There are further subgroups of poems for different subjects; for example, "Chalk Drawings" processes the emotions Jennifer felt when a man who appeared romantically interested in her revealed he had someone else in mind all along. On a similar note, "W.A.M.W." refers to her feelings for an older man who was beyond reach.

Structurally, Jennifer attempts to break lines where they may suggest more than one meaning, or lead the reader down one path only to make an abrupt turn at the end. Admittedly, striving for this enjambment may muddle the meaning for some readers, yet the author hopes that those readers who wish might enjoy contemplating the multiple possibilities and the chosen outcome.

Jennifer presently works as a paralegal and lives with her son Mohamed in Vancouver, Canada. For more information on Jennifer, her influences and her photos, please visit

Product Details

BN ID: 2940162252986
Publisher: Yeates Expressions
Publication date: 05/25/2021
Sold by: Barnes & Noble
Format: eBook
File size: 3 MB

About the Author

Jennifer Yeates Camara is a poet living in Vancouver, Canada.

She is the youngest of 13 children, born to an extremely poor family in Southern Ontario, Canada. She grew up in an old house that someone had paid her father to haul away. Jennifer’s early life in the 70’s included an outhouse, a well, and a wood-burning fireplace.

Despite her impoverished beginning, the arts featured prominently in their family life and history. Jennifer’s maternal grandfather was Owen Peak, a painter and photographer with an affinity for Canada’s rugged outdoors. His early drawings of life as an Alberta cowboy are still being found today and at least one early magazine cover drawn by O.W. Peak is found in Archives Canada. More than once, the Globe and Mail featured an interview with him as their in-house artist. Remarkably, he even made the occasional painting trip to Temagami with fellow Welshman Frederick Varley of the world-renowned Group of Seven.

Jennifer’s parents were both avid readers and often recited the poems of Robert Service and others by memory. With crafts soaring in popularity, Jennifer’s mother Barbara went through a productive period with poetry, macrame and pottery. She scrounged enough tuition for ceramic courses at Georgian College, which included faculty such as Robin Hopper, Roman Bartkiw and Ann Mortimer, all celebrated Canadian potters. The glazes especially intrigued her for their complexity and potential. Her passion and talent with glazing earned her an invitation to relocate to an artist colony in Big Sur, California. The U.S. had the military draft on, and since Barbara had one son already of military age and another growing fast, she reluctantly declined.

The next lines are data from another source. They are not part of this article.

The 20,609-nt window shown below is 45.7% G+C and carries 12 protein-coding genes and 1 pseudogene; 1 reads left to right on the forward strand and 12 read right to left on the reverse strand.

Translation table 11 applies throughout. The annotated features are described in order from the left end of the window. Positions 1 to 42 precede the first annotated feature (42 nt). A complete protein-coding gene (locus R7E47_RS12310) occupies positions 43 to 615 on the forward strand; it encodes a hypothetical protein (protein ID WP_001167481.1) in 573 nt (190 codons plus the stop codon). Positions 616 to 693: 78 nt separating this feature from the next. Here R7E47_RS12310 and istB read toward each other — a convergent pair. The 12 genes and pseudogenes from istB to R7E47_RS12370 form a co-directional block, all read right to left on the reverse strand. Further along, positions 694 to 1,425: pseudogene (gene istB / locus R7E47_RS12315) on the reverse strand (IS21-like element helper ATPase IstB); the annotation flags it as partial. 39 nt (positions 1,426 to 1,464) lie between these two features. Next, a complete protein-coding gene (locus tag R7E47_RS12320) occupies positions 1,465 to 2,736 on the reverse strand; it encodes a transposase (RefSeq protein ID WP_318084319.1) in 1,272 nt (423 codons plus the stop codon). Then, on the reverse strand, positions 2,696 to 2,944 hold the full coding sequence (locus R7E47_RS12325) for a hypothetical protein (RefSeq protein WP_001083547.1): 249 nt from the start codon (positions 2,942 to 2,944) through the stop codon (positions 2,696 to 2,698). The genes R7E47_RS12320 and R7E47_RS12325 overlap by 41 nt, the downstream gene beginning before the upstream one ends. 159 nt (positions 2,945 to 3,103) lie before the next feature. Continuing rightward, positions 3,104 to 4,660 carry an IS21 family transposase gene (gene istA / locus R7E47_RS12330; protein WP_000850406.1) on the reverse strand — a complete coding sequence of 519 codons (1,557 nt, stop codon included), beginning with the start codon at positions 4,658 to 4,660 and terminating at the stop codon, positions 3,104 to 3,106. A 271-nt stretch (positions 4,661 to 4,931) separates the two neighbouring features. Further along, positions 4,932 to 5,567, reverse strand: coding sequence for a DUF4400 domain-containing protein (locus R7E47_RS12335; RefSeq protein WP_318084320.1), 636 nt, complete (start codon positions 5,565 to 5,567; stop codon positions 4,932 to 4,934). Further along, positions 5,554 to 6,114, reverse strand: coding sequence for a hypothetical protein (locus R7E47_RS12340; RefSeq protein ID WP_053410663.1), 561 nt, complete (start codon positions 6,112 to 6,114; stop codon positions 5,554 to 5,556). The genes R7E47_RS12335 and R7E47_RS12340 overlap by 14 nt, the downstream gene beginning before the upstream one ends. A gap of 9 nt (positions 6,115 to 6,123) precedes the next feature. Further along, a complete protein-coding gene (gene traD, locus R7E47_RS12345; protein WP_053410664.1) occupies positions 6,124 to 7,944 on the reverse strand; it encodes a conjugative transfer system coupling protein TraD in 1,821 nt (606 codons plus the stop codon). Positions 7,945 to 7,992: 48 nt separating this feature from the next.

At age 9, Jennifer moved to the coastal area of British Columbia with her mother and three siblings. After showing an aptitude for French lessons in grade 5, Jennifer was encouraged to join a late French immersion program starting from grade 6 (taught by the extraordinary Ms. Chin). It was around that time that Jennifer also started writing her own poetry.

Although Jennifer continued excelling academically, their family’s economic situation was still dire and she turned to poetry to express herself. Once Jennifer started working, she eagerly frequented local bookstores, where the proprietors introduced her to poetry from many cultures, including Persia, China, Japan and India.

For more information on Jennifer, please visit